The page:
Supposedly Fun Thing I’ll Never Do Again: Essays and Arguments. Boston: Little, Brown, 1997. Print.

Wallace, David Foster. “This Is Water.” Kenyon College Commencement Address. Ohio,
Gambier. 19 Nov. 2014. Speech.

Waugh, Patricia. Metafiction: The Theory and Practice of Self-conscious Fiction.
London: Methuen, 1984. Print.

Sources of Anxiety in David Foster Wallace Part 1: “Forever Overhead”

In his writing, David Foster Wallace tackles topics like depression and anxiety, especially fear of ridicule, and how they affect members of modern generations. The two short stories “Forever Overhead” and “Brief Interviews with Hideous Men, #20, 12-96, New Haven, CT, ” are great examples of his commentary on the anxieties of sexuality and trying to connect with other people. Fear of ridicule and judgment are mainstays of adult life as shown in “Brief Interviews,” and the worries of growing up form the basis for “Forever Overhead.” Wallace’s use of point of view in both stories reveal his agenda of trying to connect with the reader personally, thus making the works self-reflexive commentaries on life as a self-reflexive enterprise. These stories are Wallace’s devices in exploring neuroses in modern Americans by addressing them directly.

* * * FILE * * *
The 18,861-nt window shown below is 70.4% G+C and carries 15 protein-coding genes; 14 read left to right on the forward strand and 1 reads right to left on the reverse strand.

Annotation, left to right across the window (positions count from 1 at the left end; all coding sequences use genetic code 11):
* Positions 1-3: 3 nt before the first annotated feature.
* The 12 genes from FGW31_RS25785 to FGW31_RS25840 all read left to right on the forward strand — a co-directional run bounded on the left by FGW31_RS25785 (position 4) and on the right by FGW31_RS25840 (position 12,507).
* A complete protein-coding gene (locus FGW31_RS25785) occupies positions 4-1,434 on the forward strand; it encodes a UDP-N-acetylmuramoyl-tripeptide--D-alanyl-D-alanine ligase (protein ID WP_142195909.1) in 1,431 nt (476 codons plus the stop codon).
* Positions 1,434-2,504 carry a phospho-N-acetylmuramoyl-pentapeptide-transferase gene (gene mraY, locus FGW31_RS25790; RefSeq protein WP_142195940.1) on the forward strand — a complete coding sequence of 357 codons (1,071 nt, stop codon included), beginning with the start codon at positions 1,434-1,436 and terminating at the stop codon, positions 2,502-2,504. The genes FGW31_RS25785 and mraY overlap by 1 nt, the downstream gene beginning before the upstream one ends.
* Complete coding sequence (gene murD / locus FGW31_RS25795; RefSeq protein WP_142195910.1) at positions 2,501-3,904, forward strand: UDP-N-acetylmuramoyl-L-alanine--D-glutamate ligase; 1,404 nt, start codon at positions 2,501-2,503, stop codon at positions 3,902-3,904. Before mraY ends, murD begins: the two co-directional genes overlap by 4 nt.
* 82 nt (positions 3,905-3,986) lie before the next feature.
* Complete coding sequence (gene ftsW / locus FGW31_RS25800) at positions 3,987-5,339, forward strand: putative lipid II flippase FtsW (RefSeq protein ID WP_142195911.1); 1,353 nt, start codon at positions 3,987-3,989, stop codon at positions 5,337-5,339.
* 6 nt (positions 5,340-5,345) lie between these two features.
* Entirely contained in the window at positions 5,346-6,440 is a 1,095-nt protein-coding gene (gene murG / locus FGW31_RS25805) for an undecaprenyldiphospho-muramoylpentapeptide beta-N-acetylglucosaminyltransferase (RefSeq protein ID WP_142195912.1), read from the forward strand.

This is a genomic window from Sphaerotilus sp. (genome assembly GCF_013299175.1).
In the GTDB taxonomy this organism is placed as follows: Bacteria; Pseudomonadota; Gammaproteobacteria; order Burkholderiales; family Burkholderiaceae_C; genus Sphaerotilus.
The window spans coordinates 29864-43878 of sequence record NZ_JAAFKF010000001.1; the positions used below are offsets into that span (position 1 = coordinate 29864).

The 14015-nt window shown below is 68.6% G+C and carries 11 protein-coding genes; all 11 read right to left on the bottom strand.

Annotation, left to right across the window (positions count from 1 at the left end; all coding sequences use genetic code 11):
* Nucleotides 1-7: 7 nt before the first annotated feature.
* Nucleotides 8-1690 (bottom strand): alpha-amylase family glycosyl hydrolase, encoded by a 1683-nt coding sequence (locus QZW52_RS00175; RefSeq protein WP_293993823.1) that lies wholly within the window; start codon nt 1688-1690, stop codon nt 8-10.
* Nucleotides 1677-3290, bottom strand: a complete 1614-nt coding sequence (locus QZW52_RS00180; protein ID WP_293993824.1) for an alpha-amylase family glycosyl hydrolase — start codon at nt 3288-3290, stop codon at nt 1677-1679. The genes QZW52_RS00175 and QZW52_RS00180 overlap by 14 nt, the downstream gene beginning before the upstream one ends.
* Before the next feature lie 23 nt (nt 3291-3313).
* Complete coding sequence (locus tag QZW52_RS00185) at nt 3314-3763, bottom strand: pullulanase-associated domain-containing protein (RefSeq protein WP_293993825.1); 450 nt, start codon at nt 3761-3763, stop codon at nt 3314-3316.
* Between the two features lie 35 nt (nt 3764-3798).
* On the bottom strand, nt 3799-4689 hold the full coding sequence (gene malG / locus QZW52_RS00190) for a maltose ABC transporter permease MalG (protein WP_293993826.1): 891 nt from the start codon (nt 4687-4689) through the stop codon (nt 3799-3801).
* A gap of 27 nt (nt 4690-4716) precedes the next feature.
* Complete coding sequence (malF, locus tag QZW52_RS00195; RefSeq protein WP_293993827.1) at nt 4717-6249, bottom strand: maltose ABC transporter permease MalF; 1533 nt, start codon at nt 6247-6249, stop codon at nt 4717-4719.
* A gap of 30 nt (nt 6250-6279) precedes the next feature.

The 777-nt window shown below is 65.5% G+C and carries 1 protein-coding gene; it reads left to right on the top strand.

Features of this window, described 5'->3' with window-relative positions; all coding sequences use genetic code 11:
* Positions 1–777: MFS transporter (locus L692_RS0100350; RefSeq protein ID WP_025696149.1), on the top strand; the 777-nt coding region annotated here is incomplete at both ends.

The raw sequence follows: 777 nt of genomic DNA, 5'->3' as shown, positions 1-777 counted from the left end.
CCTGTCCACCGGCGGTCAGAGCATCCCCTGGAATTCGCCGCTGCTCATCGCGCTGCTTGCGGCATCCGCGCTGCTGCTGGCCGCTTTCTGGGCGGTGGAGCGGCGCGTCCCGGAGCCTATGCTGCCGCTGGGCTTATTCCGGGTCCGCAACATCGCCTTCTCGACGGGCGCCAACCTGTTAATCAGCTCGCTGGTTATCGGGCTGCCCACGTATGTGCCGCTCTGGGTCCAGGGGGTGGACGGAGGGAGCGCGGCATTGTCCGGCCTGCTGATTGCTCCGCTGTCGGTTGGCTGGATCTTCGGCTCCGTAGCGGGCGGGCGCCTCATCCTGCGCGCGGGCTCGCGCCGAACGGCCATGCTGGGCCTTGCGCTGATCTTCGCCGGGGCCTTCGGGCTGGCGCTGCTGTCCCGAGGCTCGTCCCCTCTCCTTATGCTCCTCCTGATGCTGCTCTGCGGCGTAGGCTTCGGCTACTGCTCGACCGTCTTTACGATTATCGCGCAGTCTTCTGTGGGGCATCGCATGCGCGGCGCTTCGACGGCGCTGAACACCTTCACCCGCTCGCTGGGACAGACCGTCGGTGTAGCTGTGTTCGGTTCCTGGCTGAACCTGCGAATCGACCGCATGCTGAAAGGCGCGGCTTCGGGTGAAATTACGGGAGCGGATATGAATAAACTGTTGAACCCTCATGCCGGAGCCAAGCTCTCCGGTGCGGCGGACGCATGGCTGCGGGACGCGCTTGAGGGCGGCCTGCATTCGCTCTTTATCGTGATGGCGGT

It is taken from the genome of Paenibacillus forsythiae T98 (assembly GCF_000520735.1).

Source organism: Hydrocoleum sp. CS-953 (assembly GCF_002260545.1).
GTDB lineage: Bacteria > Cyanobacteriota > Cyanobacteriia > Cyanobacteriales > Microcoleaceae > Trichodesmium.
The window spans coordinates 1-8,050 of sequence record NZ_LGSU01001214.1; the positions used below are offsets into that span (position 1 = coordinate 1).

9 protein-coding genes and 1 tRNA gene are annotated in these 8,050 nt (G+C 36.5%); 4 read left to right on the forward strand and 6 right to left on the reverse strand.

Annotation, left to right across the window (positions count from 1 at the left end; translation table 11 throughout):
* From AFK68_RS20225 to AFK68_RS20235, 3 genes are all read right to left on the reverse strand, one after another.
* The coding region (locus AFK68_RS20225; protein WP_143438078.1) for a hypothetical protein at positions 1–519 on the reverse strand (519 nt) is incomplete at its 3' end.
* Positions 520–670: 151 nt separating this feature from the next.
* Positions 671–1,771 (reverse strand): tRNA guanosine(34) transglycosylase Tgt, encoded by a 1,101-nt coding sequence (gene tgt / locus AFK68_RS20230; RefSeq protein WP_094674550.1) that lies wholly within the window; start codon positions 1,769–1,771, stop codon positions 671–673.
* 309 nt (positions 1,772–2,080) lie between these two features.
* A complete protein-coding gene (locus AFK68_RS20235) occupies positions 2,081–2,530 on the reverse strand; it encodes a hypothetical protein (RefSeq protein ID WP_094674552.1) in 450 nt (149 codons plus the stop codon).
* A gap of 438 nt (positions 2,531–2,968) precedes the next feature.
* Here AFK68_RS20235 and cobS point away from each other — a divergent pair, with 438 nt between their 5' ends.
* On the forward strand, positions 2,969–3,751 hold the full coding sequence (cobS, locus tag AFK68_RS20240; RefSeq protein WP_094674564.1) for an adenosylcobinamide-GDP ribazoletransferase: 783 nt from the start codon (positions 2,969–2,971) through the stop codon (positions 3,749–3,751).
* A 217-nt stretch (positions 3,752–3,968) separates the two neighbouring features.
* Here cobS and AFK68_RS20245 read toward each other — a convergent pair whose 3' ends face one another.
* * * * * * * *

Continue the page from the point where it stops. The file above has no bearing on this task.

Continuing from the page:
In contrast to his well-known postmodern style that challenges the structure of fiction, “Forever Overhead” is a more traditional short story told in second person about a thirteen-year-old boy on the cusp of puberty taking his first dive (literally and figuratively) into adulthood. Anxiety is inherent in any story about growing up, and Wallace carefully dissects the aspects of these fears finally finding a universal fear of time at the root of it all.